Journey cost thatgamecompany a lot of time, talent and all of its money, creator Jenova Chen said during his DICE 2013 address. Journey bankrupted thatgamecompany; Chen began its development in 2006 and the studio eventually received two extensions from Sony so the team could perfect the game's emotional impact.
"We did get the money, we got to finish the extra year, but a lot of people in our studio were not paid in the last half of the year, and we actually paid our savings to extend the game for another couple months," Chen said. "So by the end, when we shipped Journey, we also went bankrupt as thatgamecompany."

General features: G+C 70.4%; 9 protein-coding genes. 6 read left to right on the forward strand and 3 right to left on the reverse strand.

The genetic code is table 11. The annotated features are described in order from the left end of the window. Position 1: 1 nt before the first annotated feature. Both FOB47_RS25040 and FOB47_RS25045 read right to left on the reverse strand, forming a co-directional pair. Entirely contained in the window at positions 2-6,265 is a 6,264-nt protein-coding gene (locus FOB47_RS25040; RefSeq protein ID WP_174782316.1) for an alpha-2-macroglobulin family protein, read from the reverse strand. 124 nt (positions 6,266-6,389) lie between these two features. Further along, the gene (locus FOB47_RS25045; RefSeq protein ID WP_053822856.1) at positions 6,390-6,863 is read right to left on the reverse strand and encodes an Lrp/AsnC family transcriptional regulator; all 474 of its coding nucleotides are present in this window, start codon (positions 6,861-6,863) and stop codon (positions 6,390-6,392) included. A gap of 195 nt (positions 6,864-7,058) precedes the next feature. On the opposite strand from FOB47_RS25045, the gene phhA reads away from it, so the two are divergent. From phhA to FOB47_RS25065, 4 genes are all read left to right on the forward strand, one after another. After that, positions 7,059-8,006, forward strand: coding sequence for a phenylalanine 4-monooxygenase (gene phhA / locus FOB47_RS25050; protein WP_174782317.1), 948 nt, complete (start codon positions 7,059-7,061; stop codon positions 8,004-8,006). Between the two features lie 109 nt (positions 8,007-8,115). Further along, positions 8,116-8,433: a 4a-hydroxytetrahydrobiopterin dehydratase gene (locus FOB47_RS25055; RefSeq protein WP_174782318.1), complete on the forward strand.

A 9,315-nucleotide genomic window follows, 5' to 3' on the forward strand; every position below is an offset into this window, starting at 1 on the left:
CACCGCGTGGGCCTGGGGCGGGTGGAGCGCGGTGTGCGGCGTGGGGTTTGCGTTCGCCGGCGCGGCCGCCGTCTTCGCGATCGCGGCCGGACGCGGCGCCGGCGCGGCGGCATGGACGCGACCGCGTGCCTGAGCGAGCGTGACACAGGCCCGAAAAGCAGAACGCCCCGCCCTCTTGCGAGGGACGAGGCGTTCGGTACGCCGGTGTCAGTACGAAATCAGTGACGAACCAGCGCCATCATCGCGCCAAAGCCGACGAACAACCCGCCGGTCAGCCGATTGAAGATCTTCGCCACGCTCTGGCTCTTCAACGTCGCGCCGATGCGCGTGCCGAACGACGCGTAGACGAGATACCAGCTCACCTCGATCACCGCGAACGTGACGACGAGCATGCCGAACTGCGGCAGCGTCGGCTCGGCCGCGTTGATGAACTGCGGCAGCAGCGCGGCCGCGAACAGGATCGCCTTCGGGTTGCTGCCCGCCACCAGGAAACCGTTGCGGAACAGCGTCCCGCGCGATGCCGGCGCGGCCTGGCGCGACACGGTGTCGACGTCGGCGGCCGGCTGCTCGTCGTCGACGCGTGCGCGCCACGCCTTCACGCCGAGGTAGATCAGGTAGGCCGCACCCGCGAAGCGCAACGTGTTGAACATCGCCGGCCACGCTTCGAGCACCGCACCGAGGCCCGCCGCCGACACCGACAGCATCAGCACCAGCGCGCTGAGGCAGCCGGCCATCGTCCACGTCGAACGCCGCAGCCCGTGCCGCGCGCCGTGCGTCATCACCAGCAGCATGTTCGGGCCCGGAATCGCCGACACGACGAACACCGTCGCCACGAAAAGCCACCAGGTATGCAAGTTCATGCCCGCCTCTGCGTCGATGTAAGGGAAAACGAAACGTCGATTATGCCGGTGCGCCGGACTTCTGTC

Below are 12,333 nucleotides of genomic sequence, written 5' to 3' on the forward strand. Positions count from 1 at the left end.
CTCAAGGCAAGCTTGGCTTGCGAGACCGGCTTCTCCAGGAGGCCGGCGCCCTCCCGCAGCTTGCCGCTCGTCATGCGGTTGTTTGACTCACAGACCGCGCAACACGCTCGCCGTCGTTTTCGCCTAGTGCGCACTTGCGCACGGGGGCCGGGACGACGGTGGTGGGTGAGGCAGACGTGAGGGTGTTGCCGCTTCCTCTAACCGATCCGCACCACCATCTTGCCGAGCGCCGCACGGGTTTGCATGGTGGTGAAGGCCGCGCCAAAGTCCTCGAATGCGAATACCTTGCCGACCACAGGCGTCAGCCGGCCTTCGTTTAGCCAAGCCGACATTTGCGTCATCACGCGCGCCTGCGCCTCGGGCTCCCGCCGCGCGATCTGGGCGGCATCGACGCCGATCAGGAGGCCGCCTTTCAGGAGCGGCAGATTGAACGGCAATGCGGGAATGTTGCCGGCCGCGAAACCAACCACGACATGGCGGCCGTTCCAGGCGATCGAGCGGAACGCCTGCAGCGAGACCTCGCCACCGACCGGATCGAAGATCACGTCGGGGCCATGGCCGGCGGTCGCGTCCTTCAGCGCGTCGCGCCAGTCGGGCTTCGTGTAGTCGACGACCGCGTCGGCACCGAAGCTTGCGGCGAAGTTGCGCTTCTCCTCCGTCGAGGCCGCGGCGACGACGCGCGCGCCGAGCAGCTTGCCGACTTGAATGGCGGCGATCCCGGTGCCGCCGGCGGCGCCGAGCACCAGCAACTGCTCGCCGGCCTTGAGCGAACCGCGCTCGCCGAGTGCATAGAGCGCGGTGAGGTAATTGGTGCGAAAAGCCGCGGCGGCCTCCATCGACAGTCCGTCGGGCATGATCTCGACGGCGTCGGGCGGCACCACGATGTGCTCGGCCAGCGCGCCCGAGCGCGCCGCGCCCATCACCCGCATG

In the end, Chen said it was worth it, if only to see the deep, human impact Journey had on its players. One email he received told Sophia's story, a 15-year-old who played Journey with her dad before he died and said the game changed her life for the better.
Next up, Chen wants to create a similarly artistic, but more commercially successful game, in an attempt to broaden the game development industry as a whole, he tells Polygon. Thatgamecompany's next game will be multiplatform, unlike its previous, Sony-exclusive games.